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Sunday, May 04, 2003
Bigger Wheel Skates: Testing 125mm Wheels
Background and a Brief History
Here is a picture of my 100-84-100-100m Millennium 12.1 inch setup with an early Miller boot and two Belotti wheels at the rear.
It became clear that I might have to wait quite a while to find my answer unless I took the bull by the horns and did it myself. It was with considerable reluctance that I undertook this task as my work bench is equipment-challenged having neither an extrusion facility nor a CNC mill. Nevertheless, I came up with a method to test the 125mm wheels using a hacksaw, drill and assorted hand tools. I built up a homemade aluminum frame, essentially a U-channel (cut from a 1/8 inch wall aluminum rectangular tube) able to hold 125mm wheels at the front and back and 100mm wheels in all positions.
My test frame has 4 axle holes for 100mm wheels equally spaced along a length of 12 inches which allows a gap of only 1-2mm between wheels. Now by adding another hole at the front and rear about a half inch from the 100mm axle holes I can test a 100-100-100-125 at 12.5 inches long setup and 125-100-100-125 at 13.0 inches long. Note that the 100mm wheel is very close to 4 inches diameter and the 125mm wheel is nearly 5 inches diameter. I was skating with a Millenium 100-84-100-100mm frame on the left and the custom test frame on the right. I tried the custom 100-100-100-100mm setup only long enough to verify that it matched up pretty well against the Millennium 100mm frame and moved right on to 125mm.
The U-channel can contain all the 100mm wheels but the top of the frame had to be cut out for the 125mm wheels to protrude through. The U-channel is level with a height of 105mm above ground. If you want some pitch a heel riser can be added on top of the U-channel at the heel. To keep the heel as low as possible I inserted only a washer at the heel giving 1mm of pitch. The result was reasonable stability and no problem with performance. So for these tests the boot's mounting block sat 105mm above ground in front and 106mm above ground at the rear. For comparison the Millennium had a front elevation of 90mm and 100mm at the rear. So effectively my setup sat about 6mm higher than the Millennium (or a conventional 80mm skate). The stability seems to come from the heel which is only 6mm higher and not the ball or plantar area which was 15mm higher. There was really no stability problem with these dimensions during my tests but improvments are likely needed for longer distance skating. I got 125mm scooter wheels from Skates Away having a choice of 78a Yak wheels or a blue unbranded 85a hardness wheel.. For the first tests I chose the 85a blue wheels. For this first prototype frame I used steel bolts for axles and have made no attempt to cut the weight by carving the aluminum artistically.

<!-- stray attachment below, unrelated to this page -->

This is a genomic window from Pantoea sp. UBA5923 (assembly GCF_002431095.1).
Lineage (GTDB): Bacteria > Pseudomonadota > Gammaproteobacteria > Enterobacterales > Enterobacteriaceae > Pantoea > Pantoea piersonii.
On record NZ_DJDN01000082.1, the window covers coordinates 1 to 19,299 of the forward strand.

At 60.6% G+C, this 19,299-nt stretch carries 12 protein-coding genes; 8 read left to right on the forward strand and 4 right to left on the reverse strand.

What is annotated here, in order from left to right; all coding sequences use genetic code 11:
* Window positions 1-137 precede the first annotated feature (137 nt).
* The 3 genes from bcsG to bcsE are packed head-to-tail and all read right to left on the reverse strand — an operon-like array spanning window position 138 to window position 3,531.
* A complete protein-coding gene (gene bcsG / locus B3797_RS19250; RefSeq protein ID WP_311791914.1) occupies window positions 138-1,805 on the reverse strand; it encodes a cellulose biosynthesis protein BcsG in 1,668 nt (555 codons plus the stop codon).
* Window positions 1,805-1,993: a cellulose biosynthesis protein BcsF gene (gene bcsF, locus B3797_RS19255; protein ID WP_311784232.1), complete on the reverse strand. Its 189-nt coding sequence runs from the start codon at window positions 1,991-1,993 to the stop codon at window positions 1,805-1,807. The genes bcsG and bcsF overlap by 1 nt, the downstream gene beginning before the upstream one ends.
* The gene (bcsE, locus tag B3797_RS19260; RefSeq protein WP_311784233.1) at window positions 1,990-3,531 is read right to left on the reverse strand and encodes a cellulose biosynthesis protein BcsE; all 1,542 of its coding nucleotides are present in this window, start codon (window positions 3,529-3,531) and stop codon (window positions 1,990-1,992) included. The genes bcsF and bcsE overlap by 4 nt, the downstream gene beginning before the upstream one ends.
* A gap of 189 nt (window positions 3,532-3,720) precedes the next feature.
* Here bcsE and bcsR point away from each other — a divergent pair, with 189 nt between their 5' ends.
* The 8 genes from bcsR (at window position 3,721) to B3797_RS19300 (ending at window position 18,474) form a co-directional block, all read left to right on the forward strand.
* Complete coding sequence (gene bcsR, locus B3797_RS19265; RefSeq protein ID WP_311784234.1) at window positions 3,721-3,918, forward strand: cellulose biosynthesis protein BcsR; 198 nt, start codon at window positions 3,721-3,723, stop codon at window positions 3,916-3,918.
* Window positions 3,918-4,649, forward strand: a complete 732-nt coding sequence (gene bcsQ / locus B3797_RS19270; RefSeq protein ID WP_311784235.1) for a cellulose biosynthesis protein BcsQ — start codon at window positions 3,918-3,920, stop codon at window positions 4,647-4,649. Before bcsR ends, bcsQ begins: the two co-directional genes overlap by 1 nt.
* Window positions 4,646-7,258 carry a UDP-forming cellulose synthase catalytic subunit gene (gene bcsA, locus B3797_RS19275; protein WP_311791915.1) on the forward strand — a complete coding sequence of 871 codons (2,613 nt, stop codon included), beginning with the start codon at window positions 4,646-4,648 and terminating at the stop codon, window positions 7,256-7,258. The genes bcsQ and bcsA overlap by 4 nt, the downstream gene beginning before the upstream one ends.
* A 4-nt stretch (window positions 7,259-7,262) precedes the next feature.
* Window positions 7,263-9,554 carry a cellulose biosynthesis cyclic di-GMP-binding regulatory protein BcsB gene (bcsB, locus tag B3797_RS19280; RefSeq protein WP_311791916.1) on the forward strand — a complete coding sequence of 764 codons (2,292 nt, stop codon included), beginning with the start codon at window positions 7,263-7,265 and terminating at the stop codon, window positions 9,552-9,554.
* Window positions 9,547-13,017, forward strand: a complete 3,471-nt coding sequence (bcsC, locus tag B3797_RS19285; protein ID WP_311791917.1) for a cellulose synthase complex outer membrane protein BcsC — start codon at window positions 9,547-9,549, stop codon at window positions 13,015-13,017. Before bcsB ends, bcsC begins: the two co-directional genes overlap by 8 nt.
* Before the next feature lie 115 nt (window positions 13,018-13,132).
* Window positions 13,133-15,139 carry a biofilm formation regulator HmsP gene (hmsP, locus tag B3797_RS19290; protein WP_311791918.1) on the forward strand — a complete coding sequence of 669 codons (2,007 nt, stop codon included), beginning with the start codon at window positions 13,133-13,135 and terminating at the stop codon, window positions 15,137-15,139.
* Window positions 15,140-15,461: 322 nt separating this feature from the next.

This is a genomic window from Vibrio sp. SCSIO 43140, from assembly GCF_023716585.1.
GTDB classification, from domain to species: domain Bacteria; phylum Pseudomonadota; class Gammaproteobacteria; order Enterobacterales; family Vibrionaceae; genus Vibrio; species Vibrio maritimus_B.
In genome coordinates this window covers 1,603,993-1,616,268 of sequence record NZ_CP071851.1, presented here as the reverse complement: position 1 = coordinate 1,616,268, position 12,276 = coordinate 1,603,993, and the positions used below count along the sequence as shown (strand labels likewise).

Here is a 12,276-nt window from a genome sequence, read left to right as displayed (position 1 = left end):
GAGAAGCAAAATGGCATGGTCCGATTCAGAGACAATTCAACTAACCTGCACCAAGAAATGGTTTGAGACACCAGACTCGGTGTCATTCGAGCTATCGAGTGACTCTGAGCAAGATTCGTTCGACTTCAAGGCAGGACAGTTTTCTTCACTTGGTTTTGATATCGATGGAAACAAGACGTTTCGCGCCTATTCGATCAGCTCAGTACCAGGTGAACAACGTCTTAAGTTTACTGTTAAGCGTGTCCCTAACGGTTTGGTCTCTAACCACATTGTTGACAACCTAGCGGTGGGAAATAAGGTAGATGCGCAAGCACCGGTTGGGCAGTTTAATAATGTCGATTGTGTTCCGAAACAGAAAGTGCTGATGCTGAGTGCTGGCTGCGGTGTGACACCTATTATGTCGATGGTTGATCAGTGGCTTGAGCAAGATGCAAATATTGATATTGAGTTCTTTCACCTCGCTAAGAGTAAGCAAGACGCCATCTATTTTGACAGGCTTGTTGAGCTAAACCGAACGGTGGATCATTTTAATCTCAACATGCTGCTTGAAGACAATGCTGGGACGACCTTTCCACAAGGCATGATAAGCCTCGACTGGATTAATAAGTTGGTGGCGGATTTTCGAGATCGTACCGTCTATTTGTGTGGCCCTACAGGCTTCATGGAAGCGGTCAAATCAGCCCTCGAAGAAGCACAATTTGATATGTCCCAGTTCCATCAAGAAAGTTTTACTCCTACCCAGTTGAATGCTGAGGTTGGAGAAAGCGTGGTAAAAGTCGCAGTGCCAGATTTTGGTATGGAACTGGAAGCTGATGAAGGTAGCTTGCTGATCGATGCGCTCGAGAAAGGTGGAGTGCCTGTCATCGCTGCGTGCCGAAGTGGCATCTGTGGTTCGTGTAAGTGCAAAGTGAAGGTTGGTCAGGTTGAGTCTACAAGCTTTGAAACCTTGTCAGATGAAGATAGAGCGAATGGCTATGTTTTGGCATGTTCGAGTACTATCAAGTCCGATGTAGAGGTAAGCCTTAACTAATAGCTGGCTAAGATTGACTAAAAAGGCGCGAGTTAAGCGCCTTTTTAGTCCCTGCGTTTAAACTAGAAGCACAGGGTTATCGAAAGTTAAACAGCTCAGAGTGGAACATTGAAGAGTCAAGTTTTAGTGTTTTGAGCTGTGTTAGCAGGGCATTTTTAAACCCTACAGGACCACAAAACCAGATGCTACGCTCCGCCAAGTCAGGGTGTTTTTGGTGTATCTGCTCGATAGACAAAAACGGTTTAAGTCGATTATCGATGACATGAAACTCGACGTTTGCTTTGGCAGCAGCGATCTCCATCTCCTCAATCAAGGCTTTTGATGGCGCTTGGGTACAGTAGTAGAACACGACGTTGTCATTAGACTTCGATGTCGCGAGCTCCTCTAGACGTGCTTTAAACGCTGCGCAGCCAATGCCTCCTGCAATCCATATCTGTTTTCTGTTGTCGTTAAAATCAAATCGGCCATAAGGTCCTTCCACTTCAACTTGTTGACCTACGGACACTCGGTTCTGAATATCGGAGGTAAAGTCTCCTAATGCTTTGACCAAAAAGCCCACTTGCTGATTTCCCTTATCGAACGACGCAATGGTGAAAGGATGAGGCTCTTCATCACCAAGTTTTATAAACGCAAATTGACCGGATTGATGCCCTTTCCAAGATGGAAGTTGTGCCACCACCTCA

My first tests of the 125mm wheel had the boot mounted forward of the position shown in the following pictures but I soon moved it back to the location shown as it improved steering and acceleration. My later tests of the 100-100-100-125mm skate were a huge success in my estimation. I found no noticeable difference in performance between the Millennium 12.1 inch setup and the 100-100-100-125 12.5 inch setup. Both had great manueverability and acceleration and responsive turning. But the 125mm version had the roll advantage and was more comfortable on rough terrain. The quick turning of both skates made it quite easy to double-push and to move into a sprint.
Some comparison between 5x84mm and 4x100mm skates:
Then I plugged into my power loss model for a 5x84 vs a 4x100 and the 4x100mm skate came out 1% lower in rolling loss. But now if you take into account the different hub/tire radius of the Belotti wheel the 4x100 comes out a few % lower in rolling loss. The result seems to say that there will not be a really dramatic difference between the best 5 wheel and 4 wheel skates until wheels get larger than 100mm diameter. But the 4 wheel frame has the powering advantage as it is shorter and turns faster the stroke rate can be higher than a 5x84mm skate.
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